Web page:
My Guides love cooking and baking. Well really, I think my Guides like eating but are willing to bake or cook if that leads to the eating. However, we don’t have ready access to a kitchen at our meeting place. So I’m always looking for options that require little or no heat. These No-bake Fudgy Snow Balls look like a great way to celebrate winter. They are gluten free, dairy free, egg free and can be vegan so they are already a great choice for units with lots of food complications. The comments suggest replacing the almonds with graham cracker crumbs. I will have to try that as we have one girl who can’t have nuts.
As the winter sets in and the nights get longer it might be a good time to learn a few words of Inuktut (one of two indigenous official languages in Nunavut) The website the glossary on tusaalanga.ca includes a large selection of words including handy sound clips so you can hear how they sound. There is also a drop down for different dialects so you can hear how the same word sounds in different parts of Nunavut.
I found that site though a blog post entitled 15 Inuktitut Words to Know Before Visiting Iqaluit. Unfortunately it is an older post and the links to the pronunciation glossary are broken but it might still be a good place to start to pick a few words.
To take it further, tussaalanga.ca also has information on Syllabics the writing system used with Inuktitut. It works a little differently then the phonic alphabet English speakers are used to (not that English is a particularly phonic language). But each symbol represents a pair of a constant and vowel sound.
This is a variation of Understand How to Be Responsible #2.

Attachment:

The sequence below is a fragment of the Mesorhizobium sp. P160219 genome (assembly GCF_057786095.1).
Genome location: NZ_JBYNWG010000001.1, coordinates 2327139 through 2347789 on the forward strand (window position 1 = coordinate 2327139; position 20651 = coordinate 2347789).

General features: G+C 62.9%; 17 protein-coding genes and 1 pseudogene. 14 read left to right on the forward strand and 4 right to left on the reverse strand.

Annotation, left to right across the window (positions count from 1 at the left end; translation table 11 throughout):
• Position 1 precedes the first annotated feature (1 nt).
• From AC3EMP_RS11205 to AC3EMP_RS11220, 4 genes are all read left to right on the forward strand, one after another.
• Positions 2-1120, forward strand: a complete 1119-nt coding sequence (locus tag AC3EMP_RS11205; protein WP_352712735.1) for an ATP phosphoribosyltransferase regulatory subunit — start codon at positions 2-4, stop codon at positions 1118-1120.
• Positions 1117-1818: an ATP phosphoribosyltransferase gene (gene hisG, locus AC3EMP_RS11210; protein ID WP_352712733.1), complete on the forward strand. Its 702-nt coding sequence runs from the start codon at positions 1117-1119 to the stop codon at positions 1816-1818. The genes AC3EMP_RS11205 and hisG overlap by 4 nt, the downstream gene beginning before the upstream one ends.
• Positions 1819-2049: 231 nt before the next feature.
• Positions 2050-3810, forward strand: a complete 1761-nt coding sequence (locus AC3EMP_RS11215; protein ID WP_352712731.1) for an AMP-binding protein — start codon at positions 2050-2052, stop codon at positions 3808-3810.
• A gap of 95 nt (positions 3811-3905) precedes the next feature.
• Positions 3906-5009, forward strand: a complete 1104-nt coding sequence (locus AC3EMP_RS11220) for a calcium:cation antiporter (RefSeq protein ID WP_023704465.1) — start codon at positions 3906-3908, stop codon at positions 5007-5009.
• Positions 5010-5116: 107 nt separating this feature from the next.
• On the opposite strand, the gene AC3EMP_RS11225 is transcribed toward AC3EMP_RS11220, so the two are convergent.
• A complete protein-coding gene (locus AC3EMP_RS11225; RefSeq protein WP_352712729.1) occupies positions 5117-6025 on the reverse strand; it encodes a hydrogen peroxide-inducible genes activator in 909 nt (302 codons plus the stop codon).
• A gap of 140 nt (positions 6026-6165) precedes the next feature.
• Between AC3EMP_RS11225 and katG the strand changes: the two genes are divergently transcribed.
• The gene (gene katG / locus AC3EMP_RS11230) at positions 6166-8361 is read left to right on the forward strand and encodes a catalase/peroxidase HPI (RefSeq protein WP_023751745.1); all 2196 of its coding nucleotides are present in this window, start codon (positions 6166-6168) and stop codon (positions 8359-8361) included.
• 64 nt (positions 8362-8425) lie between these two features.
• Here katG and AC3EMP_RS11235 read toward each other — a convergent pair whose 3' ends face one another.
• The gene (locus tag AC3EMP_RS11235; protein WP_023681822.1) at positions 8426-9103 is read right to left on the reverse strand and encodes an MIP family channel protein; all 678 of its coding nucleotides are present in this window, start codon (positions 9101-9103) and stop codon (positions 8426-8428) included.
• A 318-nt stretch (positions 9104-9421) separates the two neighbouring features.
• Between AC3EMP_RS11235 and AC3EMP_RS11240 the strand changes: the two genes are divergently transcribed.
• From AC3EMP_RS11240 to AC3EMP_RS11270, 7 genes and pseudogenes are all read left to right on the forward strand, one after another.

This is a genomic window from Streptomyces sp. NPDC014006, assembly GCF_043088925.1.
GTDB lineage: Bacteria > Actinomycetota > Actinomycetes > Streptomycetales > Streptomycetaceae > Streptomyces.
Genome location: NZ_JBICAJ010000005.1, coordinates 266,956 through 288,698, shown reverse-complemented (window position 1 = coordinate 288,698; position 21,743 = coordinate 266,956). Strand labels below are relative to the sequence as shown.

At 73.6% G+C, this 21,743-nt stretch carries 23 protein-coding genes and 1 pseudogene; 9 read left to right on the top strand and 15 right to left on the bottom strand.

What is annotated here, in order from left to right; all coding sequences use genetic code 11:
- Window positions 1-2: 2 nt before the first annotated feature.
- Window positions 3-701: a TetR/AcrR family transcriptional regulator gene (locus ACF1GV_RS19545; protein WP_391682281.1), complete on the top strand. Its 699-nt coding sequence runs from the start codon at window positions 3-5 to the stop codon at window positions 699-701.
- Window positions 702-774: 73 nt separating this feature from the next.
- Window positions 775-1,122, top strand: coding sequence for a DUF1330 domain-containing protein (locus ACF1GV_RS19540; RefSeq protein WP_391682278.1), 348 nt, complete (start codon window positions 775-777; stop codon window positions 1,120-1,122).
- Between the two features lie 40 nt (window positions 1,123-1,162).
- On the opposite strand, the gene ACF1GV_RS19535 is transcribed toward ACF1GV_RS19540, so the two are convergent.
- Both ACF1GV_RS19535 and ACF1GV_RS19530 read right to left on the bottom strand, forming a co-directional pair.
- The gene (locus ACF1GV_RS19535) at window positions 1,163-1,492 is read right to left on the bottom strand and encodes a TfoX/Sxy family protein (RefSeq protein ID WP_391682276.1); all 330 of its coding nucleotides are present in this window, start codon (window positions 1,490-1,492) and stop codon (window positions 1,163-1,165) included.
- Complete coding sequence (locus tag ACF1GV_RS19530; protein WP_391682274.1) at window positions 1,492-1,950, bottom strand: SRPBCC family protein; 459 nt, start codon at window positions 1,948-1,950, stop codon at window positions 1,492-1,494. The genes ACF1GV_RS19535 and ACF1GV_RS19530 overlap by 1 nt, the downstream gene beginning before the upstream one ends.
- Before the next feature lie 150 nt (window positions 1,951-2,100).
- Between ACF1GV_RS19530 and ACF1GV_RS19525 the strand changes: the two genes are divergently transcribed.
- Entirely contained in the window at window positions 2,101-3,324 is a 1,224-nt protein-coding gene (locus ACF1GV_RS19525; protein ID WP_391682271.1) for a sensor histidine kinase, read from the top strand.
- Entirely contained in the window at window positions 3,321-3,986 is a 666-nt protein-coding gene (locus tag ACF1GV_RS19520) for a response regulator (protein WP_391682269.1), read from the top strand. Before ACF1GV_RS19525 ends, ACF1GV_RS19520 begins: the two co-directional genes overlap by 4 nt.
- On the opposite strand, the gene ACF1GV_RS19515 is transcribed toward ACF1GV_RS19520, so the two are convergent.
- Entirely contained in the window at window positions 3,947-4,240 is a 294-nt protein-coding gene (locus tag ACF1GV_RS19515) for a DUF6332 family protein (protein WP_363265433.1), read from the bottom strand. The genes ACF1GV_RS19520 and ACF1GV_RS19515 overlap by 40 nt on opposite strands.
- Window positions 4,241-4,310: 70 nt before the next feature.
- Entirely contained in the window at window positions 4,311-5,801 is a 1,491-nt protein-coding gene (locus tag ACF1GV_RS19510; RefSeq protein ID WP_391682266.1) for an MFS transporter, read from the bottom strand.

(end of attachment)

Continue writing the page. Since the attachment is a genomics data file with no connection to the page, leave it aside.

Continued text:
Explain to the girls that you are going to pretend to be the town council of the first colony on the moon. Explain how on Earth, most laws come to be because people perceive a problem and set up a law to prevent it. Have each patrol discuss what problems they thought a Moon colony might have and what laws they would need. We had each patrol present their best two ideas but if you have a small unit you might want to let them present more then that. Once all the laws were written on a piece of chart paper, each proposed law was considered by the whole council. The girls had a chance to discuss and ask questions about the law. The patrol that presented it tried to defend their idea. Then everyone would vote.
- length of nylon stockings
- grass seeds
- top soil
- floss or thread
- misc craft supplies (optional)
- Cut your nylon stocking into pieces. We found we could get six piece from each pair of stockings, three from each leg.
- If you don’t have the toe, tie one end with floss or thread and turn the stocking inside out. If you have a toe you can skip this step.
- Place one tablespoon of grass seed in the stocking.
- Fill the stocking with a cup or so of soil.
- Tie the bottom of the stocking with more floss or thread.
- Pull out one clump of dirt and wrap floss around it to form a nose.
- Use white or hot glue to attach the eyes.
- You can add felt, pipe cleaners etc to create eye brows, bow ties, etc but don’t cover the top of the head.
- Place in a cup and keep damp. The grass hair will grow in about a week.
You might want to warn the girls to keep their grass heads away from pets as in our unit we had at least one grass head given a hair cut by the family cat.
After the events in Fort McMurry last summer, I’m sure many units will be working on the Be Prepared Not Scared Challenge or the Emergency Preparedness Challenge or just working on emergency preparedness as part of Learn About our Environment.
The Government of Canada put out some excellent information for Emergency Preparedness Week 2016
These include :
- Lists of Hazards for each province
- A quiz of multiple choice and true or false questions on emergencies
- Emergency kit game
- And these two videos on Emergency Kits and Family Emergency Plans.